Trust in the LORD with all your heart,

on your own intelligence do not rely;

In all your ways be mindful of him,

and he will make straight your paths.

Proverbs 3:5-6


Last night, I had a vivid dream. I awoke from a deep slumber, grabbed my cell phone—always bedside for those “just in case” calls—and sent myself a quick email so that I would remember the context of my reverie. As a writer, I’ve long welcomed these inspirations that later become fodder for a story or column.

I mention this particular dream because the very act of dreaming in itself felt so unusual. In years past, my “dream journals” were filled with pages of midnight fantasy. But lately, since my mother’s health crisis has taken the forefront in my emotions, my sleep—and therefore my dreaming—has suffered. For many months now, I’ve dreaded that middle of the night call from Daddy or the Memory Care Facility that might alert me to a fall or one of mom’s emotional outbursts. The anxiety I try so hard to repress all day long comes out to play at night, haunting me and disrupting my rest.

So last night’s dream inspiration felt meaningful. As I wrote about it in my journal this morning, I thanked God for the gift of a sleep deep enough to allow for not only dreams, but also a refreshed feeling.


What’s changed? I asked myself. How am I dreaming again?


I didn’t have to think long before I realized the biggest life change that I’ve incorporated in the past month: the Litany of Trust. Penned by Sister of Life Sr. Faustina Maria Pia, S. V., the litany offers a beautiful formula for praying the words of Jesus Christ to Saint Faustina. In a beautiful video that accompanies the Litany prayer, Sr. Faustina Maria Pia invites us to not only pray the Litany of Trust, but also to ask the Lord, “Where are you inviting me to trust? Where are you inviting me to know more deeply your goodness and my goodness as well?”

I have long “preached” trust in God’s will, but Mom’s health situation pointed out to me that I suffer from a crisis of trust. Mom’s care and my support for my father are not a “project” that will be complete when I tick all of the to-do items off my list. There is no deadline or due date or finish line in sight. There is only room for sheer trust in the beauty of God’s plan. God is inviting me to trust and to know his goodness even in the face of what feels like an insurmountable burden of parental suffering.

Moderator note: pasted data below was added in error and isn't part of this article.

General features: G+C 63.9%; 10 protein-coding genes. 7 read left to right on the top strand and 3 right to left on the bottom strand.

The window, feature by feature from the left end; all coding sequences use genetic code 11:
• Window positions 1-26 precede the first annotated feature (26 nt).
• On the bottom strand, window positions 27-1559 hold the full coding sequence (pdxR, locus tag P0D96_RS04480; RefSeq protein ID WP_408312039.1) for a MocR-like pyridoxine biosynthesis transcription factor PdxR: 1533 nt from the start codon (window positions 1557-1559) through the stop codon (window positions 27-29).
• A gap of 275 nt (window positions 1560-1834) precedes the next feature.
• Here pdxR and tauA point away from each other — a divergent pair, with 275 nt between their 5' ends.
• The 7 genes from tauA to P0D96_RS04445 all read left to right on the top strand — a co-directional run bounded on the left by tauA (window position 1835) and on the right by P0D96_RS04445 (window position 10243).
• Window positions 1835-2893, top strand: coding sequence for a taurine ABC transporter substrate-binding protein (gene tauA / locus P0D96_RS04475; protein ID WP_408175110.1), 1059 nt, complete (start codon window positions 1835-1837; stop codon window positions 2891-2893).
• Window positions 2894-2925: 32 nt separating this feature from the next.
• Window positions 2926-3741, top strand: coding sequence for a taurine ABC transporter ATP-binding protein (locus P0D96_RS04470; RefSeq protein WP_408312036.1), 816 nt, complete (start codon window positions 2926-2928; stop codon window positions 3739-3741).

Daily prayer of the Litany of Trust has become a regular part of my morning devotional time. I linger over the words, often reciting them aloud even as I choke back tears most mornings. Praying these words gives me a chance to acknowledge my emotions. But it’s also gives me actual words to accept and pray for the grace to overcome my distrust, my need to somehow control this situation. By learning to trust, I am also learning to rest.

As people of faith, we are blessed by the presence and example of saints who excelled at trust. Saint Mother Theodore Guerin, totally reliant upon God in her tumultuous vocation, wrote in a letter to her Sisters of Providence, “You may have to wait longer than you would like, you may have to bear privations; but, bear and forebear. Have confidence in the Providence that so far has never failed us. The way is not yet clear. Grope along slowly. Do not press matters; be patient, be trustful.”

Saint Francis de Sales counseled, “Do not fear what may happen tomorrow. The same loving Father who cares for you today will care for you tomorrow and every day. Either He will shield you from suffering, or He will give you unfailing strength to bear it. Be at peace, then, and put aside all anxious thoughts and imaginings.”

Saint Faustina gave us the words I cling to and pray aloud when my trust tank is running on empty: “Jesus, I trust in you.” I definitely have a long path ahead of me in learning to be one of Mom’s team of caregivers, but I’m finally developing a more secure trust that God has a perfect plan for our family.

 A question to ponder: Do you struggle to trust God’s plan for your role as a caregiver? What helps you to lean in and trust in the providence of God’s love?